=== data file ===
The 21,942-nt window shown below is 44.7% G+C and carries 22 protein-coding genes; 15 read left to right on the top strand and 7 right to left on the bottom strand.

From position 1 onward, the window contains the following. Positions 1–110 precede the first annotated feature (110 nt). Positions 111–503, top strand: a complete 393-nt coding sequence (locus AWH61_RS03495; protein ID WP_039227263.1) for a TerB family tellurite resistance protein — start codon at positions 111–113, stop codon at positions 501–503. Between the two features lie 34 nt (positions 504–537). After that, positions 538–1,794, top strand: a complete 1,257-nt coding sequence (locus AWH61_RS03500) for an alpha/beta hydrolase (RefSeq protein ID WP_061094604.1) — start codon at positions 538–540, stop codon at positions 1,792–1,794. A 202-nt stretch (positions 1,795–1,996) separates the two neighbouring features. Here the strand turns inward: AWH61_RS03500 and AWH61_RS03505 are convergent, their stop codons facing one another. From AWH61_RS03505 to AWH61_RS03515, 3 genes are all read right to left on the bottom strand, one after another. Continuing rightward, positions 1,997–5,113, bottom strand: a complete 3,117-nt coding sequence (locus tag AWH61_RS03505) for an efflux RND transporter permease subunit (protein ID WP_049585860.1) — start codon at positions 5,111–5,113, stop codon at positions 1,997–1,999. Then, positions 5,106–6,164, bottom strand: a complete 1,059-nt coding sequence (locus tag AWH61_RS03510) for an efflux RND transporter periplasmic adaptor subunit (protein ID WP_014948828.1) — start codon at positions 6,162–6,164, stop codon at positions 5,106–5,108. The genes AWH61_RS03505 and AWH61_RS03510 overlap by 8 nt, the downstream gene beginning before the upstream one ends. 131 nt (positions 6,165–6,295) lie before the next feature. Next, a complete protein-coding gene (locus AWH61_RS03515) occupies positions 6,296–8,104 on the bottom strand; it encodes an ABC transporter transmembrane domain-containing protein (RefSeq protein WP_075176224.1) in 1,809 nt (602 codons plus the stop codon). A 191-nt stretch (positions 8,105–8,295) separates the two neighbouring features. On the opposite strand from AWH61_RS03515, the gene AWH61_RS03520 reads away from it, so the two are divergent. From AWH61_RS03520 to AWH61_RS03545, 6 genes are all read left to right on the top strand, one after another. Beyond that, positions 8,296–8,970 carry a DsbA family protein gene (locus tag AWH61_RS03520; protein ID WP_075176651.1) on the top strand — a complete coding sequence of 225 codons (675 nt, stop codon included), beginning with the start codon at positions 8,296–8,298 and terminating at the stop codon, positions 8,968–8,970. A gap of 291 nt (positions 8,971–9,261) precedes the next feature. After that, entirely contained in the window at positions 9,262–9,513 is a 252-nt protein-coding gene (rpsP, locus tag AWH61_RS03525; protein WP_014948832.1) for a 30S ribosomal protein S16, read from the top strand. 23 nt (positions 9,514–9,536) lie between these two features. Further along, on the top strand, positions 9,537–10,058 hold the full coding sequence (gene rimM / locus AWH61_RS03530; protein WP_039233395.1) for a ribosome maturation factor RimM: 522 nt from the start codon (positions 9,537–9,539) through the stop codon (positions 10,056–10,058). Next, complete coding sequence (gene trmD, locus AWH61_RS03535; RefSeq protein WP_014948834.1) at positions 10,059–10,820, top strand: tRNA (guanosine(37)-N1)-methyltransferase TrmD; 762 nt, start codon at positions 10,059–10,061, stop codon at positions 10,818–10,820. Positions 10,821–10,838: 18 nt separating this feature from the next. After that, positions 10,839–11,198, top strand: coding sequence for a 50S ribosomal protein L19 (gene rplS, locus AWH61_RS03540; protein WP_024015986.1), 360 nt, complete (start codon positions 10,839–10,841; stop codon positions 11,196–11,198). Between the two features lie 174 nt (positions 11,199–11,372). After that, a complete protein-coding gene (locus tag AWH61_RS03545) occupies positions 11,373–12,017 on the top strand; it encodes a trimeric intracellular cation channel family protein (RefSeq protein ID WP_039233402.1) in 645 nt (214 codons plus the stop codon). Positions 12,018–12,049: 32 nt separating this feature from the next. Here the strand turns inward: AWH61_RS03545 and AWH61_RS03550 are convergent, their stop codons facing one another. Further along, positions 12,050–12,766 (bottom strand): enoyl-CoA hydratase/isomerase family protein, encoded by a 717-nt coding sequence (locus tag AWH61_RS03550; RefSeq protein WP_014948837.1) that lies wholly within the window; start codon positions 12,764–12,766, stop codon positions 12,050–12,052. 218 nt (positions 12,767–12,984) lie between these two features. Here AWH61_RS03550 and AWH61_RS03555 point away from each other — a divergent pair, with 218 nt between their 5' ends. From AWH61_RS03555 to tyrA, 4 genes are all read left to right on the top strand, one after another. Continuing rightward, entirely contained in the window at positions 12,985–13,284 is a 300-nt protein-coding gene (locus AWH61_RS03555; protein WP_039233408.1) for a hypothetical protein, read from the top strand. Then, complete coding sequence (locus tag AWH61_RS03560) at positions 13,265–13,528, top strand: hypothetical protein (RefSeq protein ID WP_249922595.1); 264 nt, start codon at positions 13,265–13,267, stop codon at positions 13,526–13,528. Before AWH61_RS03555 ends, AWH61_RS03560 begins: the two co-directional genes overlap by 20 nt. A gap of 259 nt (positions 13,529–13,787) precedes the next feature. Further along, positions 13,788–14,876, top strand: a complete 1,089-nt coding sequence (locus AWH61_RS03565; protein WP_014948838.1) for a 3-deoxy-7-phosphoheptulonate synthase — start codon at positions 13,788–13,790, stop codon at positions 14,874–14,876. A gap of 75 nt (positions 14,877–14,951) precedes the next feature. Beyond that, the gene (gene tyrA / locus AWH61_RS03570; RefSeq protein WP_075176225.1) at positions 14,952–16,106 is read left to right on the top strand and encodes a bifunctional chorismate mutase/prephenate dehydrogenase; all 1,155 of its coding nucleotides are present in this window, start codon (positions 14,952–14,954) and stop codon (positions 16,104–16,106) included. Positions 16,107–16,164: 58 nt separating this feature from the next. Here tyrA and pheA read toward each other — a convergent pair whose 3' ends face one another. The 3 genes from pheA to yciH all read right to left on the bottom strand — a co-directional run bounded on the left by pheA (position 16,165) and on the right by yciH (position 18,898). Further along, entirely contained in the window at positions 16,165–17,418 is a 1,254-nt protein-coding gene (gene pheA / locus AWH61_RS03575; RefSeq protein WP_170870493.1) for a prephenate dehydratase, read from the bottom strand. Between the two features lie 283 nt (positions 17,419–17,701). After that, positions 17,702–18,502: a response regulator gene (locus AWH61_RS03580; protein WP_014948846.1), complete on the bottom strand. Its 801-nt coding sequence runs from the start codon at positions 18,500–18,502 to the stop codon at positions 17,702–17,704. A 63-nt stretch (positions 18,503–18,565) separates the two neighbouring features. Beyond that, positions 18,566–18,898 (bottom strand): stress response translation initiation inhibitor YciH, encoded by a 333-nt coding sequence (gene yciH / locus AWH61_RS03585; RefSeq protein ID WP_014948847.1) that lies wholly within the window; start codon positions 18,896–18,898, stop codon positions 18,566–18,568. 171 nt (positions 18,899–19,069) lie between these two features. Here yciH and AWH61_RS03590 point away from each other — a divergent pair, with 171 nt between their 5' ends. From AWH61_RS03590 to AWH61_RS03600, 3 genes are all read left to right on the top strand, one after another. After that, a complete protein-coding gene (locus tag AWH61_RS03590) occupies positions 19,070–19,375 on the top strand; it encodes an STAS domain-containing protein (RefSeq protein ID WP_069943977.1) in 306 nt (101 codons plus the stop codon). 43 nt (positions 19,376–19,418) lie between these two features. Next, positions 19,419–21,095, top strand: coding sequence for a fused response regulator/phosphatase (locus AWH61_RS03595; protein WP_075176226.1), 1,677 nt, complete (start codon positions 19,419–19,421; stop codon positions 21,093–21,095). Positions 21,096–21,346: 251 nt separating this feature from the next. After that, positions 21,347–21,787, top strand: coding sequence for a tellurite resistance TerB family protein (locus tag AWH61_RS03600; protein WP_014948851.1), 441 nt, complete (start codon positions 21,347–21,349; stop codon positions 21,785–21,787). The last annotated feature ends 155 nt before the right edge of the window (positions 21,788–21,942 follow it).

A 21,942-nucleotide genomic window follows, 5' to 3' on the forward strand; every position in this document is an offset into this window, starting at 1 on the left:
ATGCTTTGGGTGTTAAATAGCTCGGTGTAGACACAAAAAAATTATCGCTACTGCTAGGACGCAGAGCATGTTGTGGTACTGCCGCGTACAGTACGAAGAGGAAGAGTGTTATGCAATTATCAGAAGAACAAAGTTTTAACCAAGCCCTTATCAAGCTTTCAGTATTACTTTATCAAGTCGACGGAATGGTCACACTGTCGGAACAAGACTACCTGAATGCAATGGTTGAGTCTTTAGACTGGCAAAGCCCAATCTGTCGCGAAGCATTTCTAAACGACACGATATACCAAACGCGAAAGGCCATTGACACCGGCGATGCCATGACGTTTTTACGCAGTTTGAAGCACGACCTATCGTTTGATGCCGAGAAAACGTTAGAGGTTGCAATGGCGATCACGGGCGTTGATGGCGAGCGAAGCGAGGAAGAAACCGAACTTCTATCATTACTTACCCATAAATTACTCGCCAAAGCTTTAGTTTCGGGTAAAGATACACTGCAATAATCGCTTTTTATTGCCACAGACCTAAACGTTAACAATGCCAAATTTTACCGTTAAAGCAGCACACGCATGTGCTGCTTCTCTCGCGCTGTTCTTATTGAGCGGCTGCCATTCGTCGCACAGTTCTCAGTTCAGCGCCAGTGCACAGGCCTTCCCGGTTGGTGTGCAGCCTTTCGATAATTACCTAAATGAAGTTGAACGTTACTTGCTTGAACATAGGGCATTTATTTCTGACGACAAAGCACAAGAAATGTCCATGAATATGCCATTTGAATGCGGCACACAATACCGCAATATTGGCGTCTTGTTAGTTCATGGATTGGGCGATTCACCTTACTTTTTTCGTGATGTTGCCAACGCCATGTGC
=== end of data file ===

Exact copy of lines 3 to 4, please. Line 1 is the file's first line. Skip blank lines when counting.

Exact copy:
A 21,942-nucleotide genomic window follows, 5' to 3' on the forward strand; every position in this document is an offset into this window, starting at 1 on the left:
ATGCTTTGGGTGTTAAATAGCTCGGTGTAGACACAAAAAAATTATCGCTACTGCTAGGACGCAGAGCATGTTGTGGTACTGCCGCGTACAGTACGAAGAGGAAGAGTGTTATGCAATTATCAGAAGAACAAAGTTTTAACCAAGCCCTTATCAAGCTTTCAGTATTACTTTATCAAGTCGACGGAATGGTCACACTGTCGGAACAAGACTACCTGAATGCAATGGTTGAGTCTTTAGACTGGCAAAGCCCAATCTGTCGCGAAGCATTTCTAAACGACACGATATACCAAACGCGAAAGGCCATTGACACCGGCGATGCCATGACGTTTTTACGCAGTTTGAAGCACGACCTATCGTTTGATGCCGAGAAAACGTTAGAGGTTGCAATGGCGATCACGGGCGTTGATGGCGAGCGAAGCGAGGAAGAAACCGAACTTCTATCATTACTTACCCATAAATTACTCGCCAAAGCTTTAGTTTCGGGTAAAGATACACTGCAATAATCGCTTTTTATTGCCACAGACCTAAACGTTAACAATGCCAAATTTTACCGTTAAAGCAGCACACGCATGTGCTGCTTCTCTCGCGCTGTTCTTATTGAGCGGCTGCCATTCGTCGCACAGTTCTCAGTTCAGCGCCAGTGCACAGGCCTTCCCGGTTGGTGTGCAGCCTTTCGATAATTACCTAAATGAAGTTGAACGTTACTTGCTTGAACATAGGGCATTTATTTCTGACGACAAAGCACAAGAAATGTCCATGAATATGCCATTTGAATGCGGCACACAATACCGCAATATTGGCGTCTTGTTAGTTCATGGATTGGGCGATTCACCTTACTTTTTTCGTGATGTTGCCAACGCCATGTGC